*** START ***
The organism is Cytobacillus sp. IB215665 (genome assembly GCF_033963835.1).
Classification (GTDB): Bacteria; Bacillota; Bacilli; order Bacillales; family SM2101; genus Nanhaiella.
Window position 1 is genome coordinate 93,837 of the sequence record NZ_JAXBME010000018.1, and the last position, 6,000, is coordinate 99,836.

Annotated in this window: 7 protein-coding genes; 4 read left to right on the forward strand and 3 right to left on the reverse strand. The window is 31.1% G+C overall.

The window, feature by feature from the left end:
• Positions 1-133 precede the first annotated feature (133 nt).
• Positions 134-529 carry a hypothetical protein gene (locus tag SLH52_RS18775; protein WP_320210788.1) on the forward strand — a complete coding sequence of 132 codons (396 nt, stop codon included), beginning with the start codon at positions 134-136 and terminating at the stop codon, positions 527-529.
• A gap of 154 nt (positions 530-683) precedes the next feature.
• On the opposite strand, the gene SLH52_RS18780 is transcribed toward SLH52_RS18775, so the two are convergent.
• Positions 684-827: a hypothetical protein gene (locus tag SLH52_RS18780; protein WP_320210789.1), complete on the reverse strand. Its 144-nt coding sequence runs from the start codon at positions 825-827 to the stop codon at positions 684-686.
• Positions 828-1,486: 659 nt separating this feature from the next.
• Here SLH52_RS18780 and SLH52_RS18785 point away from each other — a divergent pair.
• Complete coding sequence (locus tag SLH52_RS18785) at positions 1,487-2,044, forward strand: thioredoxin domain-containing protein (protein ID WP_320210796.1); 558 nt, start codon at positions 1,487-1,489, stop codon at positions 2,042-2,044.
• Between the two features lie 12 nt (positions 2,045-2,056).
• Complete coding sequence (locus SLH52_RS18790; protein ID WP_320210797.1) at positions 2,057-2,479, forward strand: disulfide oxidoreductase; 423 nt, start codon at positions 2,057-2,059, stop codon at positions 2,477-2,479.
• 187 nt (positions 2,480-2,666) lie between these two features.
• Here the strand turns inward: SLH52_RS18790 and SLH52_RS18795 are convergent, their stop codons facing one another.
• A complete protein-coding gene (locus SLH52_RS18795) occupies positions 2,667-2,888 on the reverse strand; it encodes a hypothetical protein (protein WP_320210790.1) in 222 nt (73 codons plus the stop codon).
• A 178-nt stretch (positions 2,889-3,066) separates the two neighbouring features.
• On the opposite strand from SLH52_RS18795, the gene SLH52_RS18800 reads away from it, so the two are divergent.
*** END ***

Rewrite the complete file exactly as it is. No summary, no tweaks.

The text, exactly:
The organism is Cytobacillus sp. IB215665 (genome assembly GCF_033963835.1).
Classification (GTDB): Bacteria; Bacillota; Bacilli; order Bacillales; family SM2101; genus Nanhaiella.
Window position 1 is genome coordinate 93,837 of the sequence record NZ_JAXBME010000018.1, and the last position, 6,000, is coordinate 99,836.

Annotated in this window: 7 protein-coding genes; 4 read left to right on the forward strand and 3 right to left on the reverse strand. The window is 31.1% G+C overall.

The window, feature by feature from the left end:
• Positions 1-133 precede the first annotated feature (133 nt).
• Positions 134-529 carry a hypothetical protein gene (locus tag SLH52_RS18775; protein WP_320210788.1) on the forward strand — a complete coding sequence of 132 codons (396 nt, stop codon included), beginning with the start codon at positions 134-136 and terminating at the stop codon, positions 527-529.
• A gap of 154 nt (positions 530-683) precedes the next feature.
• On the opposite strand, the gene SLH52_RS18780 is transcribed toward SLH52_RS18775, so the two are convergent.
• Positions 684-827: a hypothetical protein gene (locus tag SLH52_RS18780; protein WP_320210789.1), complete on the reverse strand. Its 144-nt coding sequence runs from the start codon at positions 825-827 to the stop codon at positions 684-686.
• Positions 828-1,486: 659 nt separating this feature from the next.
• Here SLH52_RS18780 and SLH52_RS18785 point away from each other — a divergent pair.
• Complete coding sequence (locus tag SLH52_RS18785) at positions 1,487-2,044, forward strand: thioredoxin domain-containing protein (protein ID WP_320210796.1); 558 nt, start codon at positions 1,487-1,489, stop codon at positions 2,042-2,044.
• Between the two features lie 12 nt (positions 2,045-2,056).
• Complete coding sequence (locus SLH52_RS18790; protein ID WP_320210797.1) at positions 2,057-2,479, forward strand: disulfide oxidoreductase; 423 nt, start codon at positions 2,057-2,059, stop codon at positions 2,477-2,479.
• 187 nt (positions 2,480-2,666) lie between these two features.
• Here the strand turns inward: SLH52_RS18790 and SLH52_RS18795 are convergent, their stop codons facing one another.
• A complete protein-coding gene (locus SLH52_RS18795) occupies positions 2,667-2,888 on the reverse strand; it encodes a hypothetical protein (protein WP_320210790.1) in 222 nt (73 codons plus the stop codon).
• A 178-nt stretch (positions 2,889-3,066) separates the two neighbouring features.
• On the opposite strand from SLH52_RS18795, the gene SLH52_RS18800 reads away from it, so the two are divergent.